Tuesday, 3 July 2007

How pleasant to know Dr Greer

Oooh, ooh, I am starstruck. I just met Germaine Greer in Budgen's. Actually, I passed her in the High Street and took too long to recognise her, then dithered for five minutes before going in, running her to earth next to the cat food, and introducing myself. She was extremely nice, cosidering how weird it is to be accosted by a stranger (I know this because I occasionally meet someone who knows me because they've seen me sing, so I don't know them.): friendly to Sasha and quite chatty. She was buying a Guardian because she's got an article in today about the Australian Aborigines, which sounded suitably polemical.

I just wanted to tell her that if there was one book that changed my life, it was The Female Eunuch, which I read when I was about fourteen. If nothing else, it makes other feminist writing pale into the shadows, being both logically argued, fiercely polemical and in places very funny. I stopped buying Spare Rib (yes, cast your mind back to the eighties...) when it started carping about Victoria Wood not being radical enough and I realised that they had missed the point. Which is that humour is a far better tool for changing people's minds than aggression can ever be. Proven, in fact, by comparing the longevity of the magazine, and Wood, who seems to be turning into a female version of Michael Palin and therefore quite a national institution.

Anyway, we talked about The Thorn Birds , as she is writing about it, she said. It has interesting comparisons with Gone with the Wind, which -- in my opinion -- has interesting comparisons with Vanity Fair. Dr Greer (except I bet I'm years out of date and she's Professor Greer by now, isn't she? Rats) said she's never been able to get through Thackeray, which surprised me as I think compared with, say, Dickens, he's easy to read. And Vanity Fair is a fabulous novel: Thackeray has a wonderful narrative voice, generous but cynical, and there isn't a two-dimensional character in the book. And it has one of the most devastatingly written deaths in literature. And of course Becky Sharp is an incredible creation.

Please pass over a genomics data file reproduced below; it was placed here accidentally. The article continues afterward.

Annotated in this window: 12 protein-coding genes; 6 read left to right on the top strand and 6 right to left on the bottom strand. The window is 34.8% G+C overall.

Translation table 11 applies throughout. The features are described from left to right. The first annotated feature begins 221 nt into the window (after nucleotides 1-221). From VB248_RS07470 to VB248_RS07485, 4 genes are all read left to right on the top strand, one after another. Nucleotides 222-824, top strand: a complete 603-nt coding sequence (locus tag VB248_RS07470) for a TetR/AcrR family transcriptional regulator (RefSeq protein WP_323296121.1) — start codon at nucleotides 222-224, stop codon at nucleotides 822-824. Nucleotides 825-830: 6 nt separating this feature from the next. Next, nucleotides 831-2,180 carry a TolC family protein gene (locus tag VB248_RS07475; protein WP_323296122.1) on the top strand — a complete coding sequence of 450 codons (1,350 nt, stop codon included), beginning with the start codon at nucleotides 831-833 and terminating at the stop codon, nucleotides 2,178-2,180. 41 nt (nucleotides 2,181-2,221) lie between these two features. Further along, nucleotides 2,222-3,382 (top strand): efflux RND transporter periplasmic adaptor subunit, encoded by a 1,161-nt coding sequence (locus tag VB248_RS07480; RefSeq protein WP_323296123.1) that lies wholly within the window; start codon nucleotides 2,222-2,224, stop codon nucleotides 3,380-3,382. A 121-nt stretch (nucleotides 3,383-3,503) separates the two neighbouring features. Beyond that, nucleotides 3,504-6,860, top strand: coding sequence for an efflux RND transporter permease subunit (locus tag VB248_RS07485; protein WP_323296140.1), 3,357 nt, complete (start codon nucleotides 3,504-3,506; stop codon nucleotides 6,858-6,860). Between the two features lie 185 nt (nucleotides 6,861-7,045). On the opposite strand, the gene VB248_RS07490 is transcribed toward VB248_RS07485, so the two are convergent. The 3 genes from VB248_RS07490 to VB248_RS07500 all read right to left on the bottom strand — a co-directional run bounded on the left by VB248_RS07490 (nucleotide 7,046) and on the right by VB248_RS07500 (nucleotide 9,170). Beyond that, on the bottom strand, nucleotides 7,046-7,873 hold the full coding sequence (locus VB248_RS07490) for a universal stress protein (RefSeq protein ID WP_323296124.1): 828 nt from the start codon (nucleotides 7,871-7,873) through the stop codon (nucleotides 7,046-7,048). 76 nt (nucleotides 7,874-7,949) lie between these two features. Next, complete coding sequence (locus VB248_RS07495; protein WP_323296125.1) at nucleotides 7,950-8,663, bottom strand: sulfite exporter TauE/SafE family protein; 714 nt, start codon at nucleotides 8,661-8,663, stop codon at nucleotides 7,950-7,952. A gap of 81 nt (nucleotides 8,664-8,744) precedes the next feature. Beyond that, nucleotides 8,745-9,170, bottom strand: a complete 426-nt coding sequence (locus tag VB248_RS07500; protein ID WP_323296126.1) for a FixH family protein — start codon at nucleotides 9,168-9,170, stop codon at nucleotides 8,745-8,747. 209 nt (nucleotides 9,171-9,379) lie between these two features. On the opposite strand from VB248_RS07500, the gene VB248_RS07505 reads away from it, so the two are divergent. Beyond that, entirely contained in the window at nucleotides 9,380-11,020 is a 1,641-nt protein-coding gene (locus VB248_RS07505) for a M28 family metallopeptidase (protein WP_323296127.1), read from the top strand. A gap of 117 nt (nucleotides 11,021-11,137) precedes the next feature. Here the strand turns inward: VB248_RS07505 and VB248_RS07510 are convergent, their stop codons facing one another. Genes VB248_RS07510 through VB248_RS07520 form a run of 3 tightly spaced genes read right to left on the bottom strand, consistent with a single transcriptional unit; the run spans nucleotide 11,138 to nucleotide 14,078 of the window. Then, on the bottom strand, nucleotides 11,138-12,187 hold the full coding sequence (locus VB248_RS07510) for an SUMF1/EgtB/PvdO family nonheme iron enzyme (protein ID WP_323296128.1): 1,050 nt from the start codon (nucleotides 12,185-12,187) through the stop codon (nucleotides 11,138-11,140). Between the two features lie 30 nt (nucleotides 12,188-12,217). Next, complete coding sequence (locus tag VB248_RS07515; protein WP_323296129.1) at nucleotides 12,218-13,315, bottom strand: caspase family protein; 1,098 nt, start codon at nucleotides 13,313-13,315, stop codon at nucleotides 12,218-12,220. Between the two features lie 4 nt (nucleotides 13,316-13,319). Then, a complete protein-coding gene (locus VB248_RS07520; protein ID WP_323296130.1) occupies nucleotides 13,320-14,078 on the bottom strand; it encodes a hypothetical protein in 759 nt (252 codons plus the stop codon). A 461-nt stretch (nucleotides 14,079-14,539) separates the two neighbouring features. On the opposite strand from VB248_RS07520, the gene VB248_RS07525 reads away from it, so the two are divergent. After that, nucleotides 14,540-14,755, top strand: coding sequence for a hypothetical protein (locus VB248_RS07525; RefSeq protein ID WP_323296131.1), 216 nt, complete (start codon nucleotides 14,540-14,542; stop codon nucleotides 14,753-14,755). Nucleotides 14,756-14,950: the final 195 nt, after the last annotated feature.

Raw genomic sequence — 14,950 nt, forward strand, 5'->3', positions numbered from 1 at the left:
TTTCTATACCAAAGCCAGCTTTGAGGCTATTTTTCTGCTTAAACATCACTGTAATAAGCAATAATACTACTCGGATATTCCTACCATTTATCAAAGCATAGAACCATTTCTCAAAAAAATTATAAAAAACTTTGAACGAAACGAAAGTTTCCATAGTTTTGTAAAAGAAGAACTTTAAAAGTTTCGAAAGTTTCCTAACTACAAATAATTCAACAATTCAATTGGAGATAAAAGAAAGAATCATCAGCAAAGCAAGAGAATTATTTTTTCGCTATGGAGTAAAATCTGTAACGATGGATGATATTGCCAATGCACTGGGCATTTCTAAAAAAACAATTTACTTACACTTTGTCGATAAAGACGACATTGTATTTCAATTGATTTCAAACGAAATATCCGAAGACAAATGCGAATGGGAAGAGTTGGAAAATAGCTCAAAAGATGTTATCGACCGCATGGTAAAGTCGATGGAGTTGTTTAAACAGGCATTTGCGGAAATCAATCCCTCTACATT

I haven't read any of his other books, mind you. Someone once told me that the others are more populist, since he felt that VF didn't make him enough money. I'll have to try one day, though.

I wonder if there are any phrases in Bunyan that haven't been used? Could you have a magazine called Slough of Despond? I suppose not...

Sasha is wrestling with a banana skin and now has a facepack of brown slime. The child seems to get rather more fun from the skin from the banana, but hey, this is a household that eschews petty convention, no? A recent visitor warned me solemnly that banana skins are poisonous. It's odd how people will do that.

And larger conventions too, of course. Apparently some people *did* object to my breast-feeding at a parish council meeting. The comment was (I'm told): "Who is that woman? And is she married?" Priceless. I told my informant I hoped he'd let them know that I most certainly was not...

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